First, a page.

If physical removal by hand isn’t enough to control the infestation, or if the affected area is large, consider botanical Bt (Bacillus thuringiensis spp). An organic pesticide approach to widespread annihilation of the pest, botanical Bt is not a chemical. It is a biological control that acts as a stomach poison and causes the hornworms to lose their appetites without harming plants, animals, or more beneficial insects. The organic pesticide spinosad is also effective against hornworms.
Natural enemies of the hornworm can be used against them as well. If you spot a hornworm with white, rice-like protrusions on its body, leave it alone. Those little grains are temporary homes for braconid wasp larvae that attack the caterpillars. While attached, the wasps feed on the hornworm and finish it off after hatching.
Introducing wasps into the garden can keep population numbers down, but they aren’t the only predatory insects to plague hornworms. Consider introducing lady beetles and green lacewings, beneficial gardening insects, to the garden. They won’t attack the older hornworm larvae stages but will absolutely prey on the eggs and younger caterpillars.
Tomato Hornworm Prevention
The first step in preventing a hornworm outbreak is to till the soil at the beginning and end of each gardening season. An adult female moth can lay up to 2,000 eggs in the soil, and tilling can eliminate 90 percent of possible larvae.
Crop rotation can also help with reducing hornworm invasion. Although not the best prevention method, moving the crops each season can remove them from the eggs in the soil and make finding the crops a little harder for the hornworms.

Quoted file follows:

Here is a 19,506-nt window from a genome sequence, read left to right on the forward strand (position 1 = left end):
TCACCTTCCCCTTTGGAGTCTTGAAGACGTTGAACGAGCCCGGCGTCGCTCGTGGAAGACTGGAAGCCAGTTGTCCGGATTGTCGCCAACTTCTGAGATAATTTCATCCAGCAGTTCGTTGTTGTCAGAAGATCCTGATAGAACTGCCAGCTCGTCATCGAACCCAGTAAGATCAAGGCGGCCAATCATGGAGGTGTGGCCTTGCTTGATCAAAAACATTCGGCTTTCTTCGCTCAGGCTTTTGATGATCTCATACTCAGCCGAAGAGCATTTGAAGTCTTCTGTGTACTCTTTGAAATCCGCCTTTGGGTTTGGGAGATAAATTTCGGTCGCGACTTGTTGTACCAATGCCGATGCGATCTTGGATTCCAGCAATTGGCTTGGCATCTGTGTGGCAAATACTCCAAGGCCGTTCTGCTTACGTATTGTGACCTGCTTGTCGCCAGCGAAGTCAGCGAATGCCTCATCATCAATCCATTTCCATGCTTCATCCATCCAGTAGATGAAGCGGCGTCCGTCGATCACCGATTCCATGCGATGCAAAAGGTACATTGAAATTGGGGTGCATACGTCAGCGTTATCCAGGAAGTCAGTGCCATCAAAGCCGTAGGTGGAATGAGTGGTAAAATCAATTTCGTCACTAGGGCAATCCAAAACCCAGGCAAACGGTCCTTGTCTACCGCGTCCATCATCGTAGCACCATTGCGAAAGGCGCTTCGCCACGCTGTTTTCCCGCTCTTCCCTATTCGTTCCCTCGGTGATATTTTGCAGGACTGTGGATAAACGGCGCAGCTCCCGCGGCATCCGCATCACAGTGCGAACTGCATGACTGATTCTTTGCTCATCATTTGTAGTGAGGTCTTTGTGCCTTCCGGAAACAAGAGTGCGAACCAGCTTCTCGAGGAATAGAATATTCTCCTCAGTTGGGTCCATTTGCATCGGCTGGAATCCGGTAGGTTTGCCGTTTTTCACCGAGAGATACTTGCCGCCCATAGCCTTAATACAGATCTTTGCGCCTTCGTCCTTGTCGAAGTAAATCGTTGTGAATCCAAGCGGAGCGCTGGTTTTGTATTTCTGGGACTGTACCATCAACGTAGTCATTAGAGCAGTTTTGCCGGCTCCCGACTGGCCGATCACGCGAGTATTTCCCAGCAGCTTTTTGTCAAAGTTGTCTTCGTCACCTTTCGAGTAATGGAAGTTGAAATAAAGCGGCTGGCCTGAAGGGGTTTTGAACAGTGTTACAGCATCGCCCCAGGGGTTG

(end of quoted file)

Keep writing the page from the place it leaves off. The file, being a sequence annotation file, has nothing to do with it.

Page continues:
Using black plastic mulch will prevent the pupae from creeping their way to the surface. By keeping the moths in the ground, the cycle is interrupted, as the moths have nowhere to go and will eventually die before laying new eggs.
Distract the caterpillars with one of their favorite treats: dill. Learn more in our article: Keep Tomato Hornworms Away With a Sacrificial Dill Host Plant. Hornworms love dill, and the dill may be worth the sacrifice to some gardeners to save their tomato plants. Planting additional crops around tomatoes can also help to deter the pests. Basil and marigold, when planted intermittently with nightshade crops, can reduce hornworm numbers.
Though a little more expensive, pop-up nets can isolate your plants from moth and hornworm interference. When setting up the pop-up nets, it’s important that measures have already been taken to prevent and kill off the eggs in the soil. Otherwise the caterpillars and moths will be trapped with the plants.
Use a combination of monitoring, control and prevention methods to save your plants from hornworm harm. A life cycle for the pest lasts 30 to 50 days, but those few weeks can wreak havoc on a garden. If you spot one of these green monsters, take immediate action, and check the rest of the plants for further signs of infestation. When facing the dreaded hornworm, the best defense is a strong offense.
Want to learn more about preventing and treating tomato hornworms?
The Old Farmer’s Almanac covers Tomato Hornworms
University of Minnesota covers Tomato Hornworms in Home Gardens
The Veggie Gardener covers Getting Rid of Hornworms
Plant Natural Research Center covers Tomato Hornworm Control
Garden Tech covers How to End Hornworm Havoc